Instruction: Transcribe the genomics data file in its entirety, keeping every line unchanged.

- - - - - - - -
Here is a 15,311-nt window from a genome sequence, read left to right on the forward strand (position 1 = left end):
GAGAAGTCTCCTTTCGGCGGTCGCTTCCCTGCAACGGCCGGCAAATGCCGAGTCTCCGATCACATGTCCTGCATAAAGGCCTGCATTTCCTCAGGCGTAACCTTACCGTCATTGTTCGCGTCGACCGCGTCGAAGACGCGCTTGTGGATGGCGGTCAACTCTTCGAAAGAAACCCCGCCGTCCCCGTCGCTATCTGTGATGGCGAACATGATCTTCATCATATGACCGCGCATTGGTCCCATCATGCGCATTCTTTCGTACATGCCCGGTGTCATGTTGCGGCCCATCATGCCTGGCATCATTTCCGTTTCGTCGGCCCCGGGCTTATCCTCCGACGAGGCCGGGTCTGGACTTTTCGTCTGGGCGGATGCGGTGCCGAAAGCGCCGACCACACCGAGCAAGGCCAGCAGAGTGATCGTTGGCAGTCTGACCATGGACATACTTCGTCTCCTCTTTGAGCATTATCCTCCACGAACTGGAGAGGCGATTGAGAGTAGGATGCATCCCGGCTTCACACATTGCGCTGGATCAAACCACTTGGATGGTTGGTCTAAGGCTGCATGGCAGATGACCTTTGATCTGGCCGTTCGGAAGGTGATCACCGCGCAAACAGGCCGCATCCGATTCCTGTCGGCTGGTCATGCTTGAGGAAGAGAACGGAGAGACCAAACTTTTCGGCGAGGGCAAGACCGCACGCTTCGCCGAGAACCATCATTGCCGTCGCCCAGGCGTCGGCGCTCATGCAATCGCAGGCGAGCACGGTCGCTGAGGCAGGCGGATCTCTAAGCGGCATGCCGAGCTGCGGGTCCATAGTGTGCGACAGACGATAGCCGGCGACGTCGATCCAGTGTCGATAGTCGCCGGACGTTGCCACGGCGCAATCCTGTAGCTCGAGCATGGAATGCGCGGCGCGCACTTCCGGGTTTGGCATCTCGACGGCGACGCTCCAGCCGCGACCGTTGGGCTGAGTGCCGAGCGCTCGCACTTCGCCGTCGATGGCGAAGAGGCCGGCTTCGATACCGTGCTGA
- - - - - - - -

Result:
Here is a 15,311-nt window from a genome sequence, read left to right on the forward strand (position 1 = left end):
GAGAAGTCTCCTTTCGGCGGTCGCTTCCCTGCAACGGCCGGCAAATGCCGAGTCTCCGATCACATGTCCTGCATAAAGGCCTGCATTTCCTCAGGCGTAACCTTACCGTCATTGTTCGCGTCGACCGCGTCGAAGACGCGCTTGTGGATGGCGGTCAACTCTTCGAAAGAAACCCCGCCGTCCCCGTCGCTATCTGTGATGGCGAACATGATCTTCATCATATGACCGCGCATTGGTCCCATCATGCGCATTCTTTCGTACATGCCCGGTGTCATGTTGCGGCCCATCATGCCTGGCATCATTTCCGTTTCGTCGGCCCCGGGCTTATCCTCCGACGAGGCCGGGTCTGGACTTTTCGTCTGGGCGGATGCGGTGCCGAAAGCGCCGACCACACCGAGCAAGGCCAGCAGAGTGATCGTTGGCAGTCTGACCATGGACATACTTCGTCTCCTCTTTGAGCATTATCCTCCACGAACTGGAGAGGCGATTGAGAGTAGGATGCATCCCGGCTTCACACATTGCGCTGGATCAAACCACTTGGATGGTTGGTCTAAGGCTGCATGGCAGATGACCTTTGATCTGGCCGTTCGGAAGGTGATCACCGCGCAAACAGGCCGCATCCGATTCCTGTCGGCTGGTCATGCTTGAGGAAGAGAACGGAGAGACCAAACTTTTCGGCGAGGGCAAGACCGCACGCTTCGCCGAGAACCATCATTGCCGTCGCCCAGGCGTCGGCGCTCATGCAATCGCAGGCGAGCACGGTCGCTGAGGCAGGCGGATCTCTAAGCGGCATGCCGAGCTGCGGGTCCATAGTGTGCGACAGACGATAGCCGGCGACGTCGATCCAGTGTCGATAGTCGCCGGACGTTGCCACGGCGCAATCCTGTAGCTCGAGCATGGAATGCGCGGCGCGCACTTCCGGGTTTGGCATCTCGACGGCGACGCTCCAGCCGCGACCGTTGGGCTGAGTGCCGAGCGCTCGCACTTCGCCGTCGATGGCGAAGAGGCCGGCTTCGATACCGTGCTGA